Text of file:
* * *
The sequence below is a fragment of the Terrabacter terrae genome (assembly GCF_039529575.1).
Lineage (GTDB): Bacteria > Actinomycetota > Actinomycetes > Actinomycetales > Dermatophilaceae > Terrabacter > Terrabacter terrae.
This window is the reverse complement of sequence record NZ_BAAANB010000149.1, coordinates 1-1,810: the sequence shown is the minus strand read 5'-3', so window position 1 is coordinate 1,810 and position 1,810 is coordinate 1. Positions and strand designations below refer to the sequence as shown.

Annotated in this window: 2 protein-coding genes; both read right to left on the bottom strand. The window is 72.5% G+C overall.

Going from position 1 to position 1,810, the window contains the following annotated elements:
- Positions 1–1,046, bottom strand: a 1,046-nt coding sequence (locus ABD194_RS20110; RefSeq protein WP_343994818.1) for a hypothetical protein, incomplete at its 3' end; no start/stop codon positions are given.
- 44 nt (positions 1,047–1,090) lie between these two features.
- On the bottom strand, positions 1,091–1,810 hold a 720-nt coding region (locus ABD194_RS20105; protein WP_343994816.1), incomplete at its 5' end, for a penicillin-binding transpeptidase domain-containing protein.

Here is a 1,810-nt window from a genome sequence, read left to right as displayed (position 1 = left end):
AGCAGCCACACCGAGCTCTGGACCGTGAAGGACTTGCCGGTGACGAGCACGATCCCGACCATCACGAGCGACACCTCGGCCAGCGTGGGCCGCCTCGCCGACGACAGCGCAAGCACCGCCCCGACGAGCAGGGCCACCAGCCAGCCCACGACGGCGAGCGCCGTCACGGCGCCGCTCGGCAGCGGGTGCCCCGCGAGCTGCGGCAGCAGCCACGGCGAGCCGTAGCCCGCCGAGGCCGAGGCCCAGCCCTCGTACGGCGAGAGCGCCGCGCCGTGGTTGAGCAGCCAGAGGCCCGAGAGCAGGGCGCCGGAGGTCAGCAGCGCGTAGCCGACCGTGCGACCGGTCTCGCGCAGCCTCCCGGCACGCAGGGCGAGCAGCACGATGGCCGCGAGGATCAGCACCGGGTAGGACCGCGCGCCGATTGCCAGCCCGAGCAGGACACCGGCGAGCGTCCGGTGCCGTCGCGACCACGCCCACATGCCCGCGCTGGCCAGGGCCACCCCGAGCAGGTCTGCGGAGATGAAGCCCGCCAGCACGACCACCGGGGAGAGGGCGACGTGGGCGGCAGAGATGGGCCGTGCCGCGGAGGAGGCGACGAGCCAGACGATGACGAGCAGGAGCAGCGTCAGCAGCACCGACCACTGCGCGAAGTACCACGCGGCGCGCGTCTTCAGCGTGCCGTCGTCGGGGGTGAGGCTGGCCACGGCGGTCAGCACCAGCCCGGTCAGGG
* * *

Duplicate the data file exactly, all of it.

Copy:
The sequence below is a fragment of the Terrabacter terrae genome (assembly GCF_039529575.1).
Lineage (GTDB): Bacteria > Actinomycetota > Actinomycetes > Actinomycetales > Dermatophilaceae > Terrabacter > Terrabacter terrae.
This window is the reverse complement of sequence record NZ_BAAANB010000149.1, coordinates 1-1,810: the sequence shown is the minus strand read 5'-3', so window position 1 is coordinate 1,810 and position 1,810 is coordinate 1. Positions and strand designations below refer to the sequence as shown.

Annotated in this window: 2 protein-coding genes; both read right to left on the bottom strand. The window is 72.5% G+C overall.

Going from position 1 to position 1,810, the window contains the following annotated elements:
- Positions 1–1,046, bottom strand: a 1,046-nt coding sequence (locus ABD194_RS20110; RefSeq protein WP_343994818.1) for a hypothetical protein, incomplete at its 3' end; no start/stop codon positions are given.
- 44 nt (positions 1,047–1,090) lie between these two features.
- On the bottom strand, positions 1,091–1,810 hold a 720-nt coding region (locus ABD194_RS20105; protein WP_343994816.1), incomplete at its 5' end, for a penicillin-binding transpeptidase domain-containing protein.

Here is a 1,810-nt window from a genome sequence, read left to right as displayed (position 1 = left end):
AGCAGCCACACCGAGCTCTGGACCGTGAAGGACTTGCCGGTGACGAGCACGATCCCGACCATCACGAGCGACACCTCGGCCAGCGTGGGCCGCCTCGCCGACGACAGCGCAAGCACCGCCCCGACGAGCAGGGCCACCAGCCAGCCCACGACGGCGAGCGCCGTCACGGCGCCGCTCGGCAGCGGGTGCCCCGCGAGCTGCGGCAGCAGCCACGGCGAGCCGTAGCCCGCCGAGGCCGAGGCCCAGCCCTCGTACGGCGAGAGCGCCGCGCCGTGGTTGAGCAGCCAGAGGCCCGAGAGCAGGGCGCCGGAGGTCAGCAGCGCGTAGCCGACCGTGCGACCGGTCTCGCGCAGCCTCCCGGCACGCAGGGCGAGCAGCACGATGGCCGCGAGGATCAGCACCGGGTAGGACCGCGCGCCGATTGCCAGCCCGAGCAGGACACCGGCGAGCGTCCGGTGCCGTCGCGACCACGCCCACATGCCCGCGCTGGCCAGGGCCACCCCGAGCAGGTCTGCGGAGATGAAGCCCGCCAGCACGACCACCGGGGAGAGGGCGACGTGGGCGGCAGAGATGGGCCGTGCCGCGGAGGAGGCGACGAGCCAGACGATGACGAGCAGGAGCAGCGTCAGCAGCACCGACCACTGCGCGAAGTACCACGCGGCGCGCGTCTTCAGCGTGCCGTCGTCGGGGGTGAGGCTGGCCACGGCGGTCAGCACCAGCCCGGTCAGGG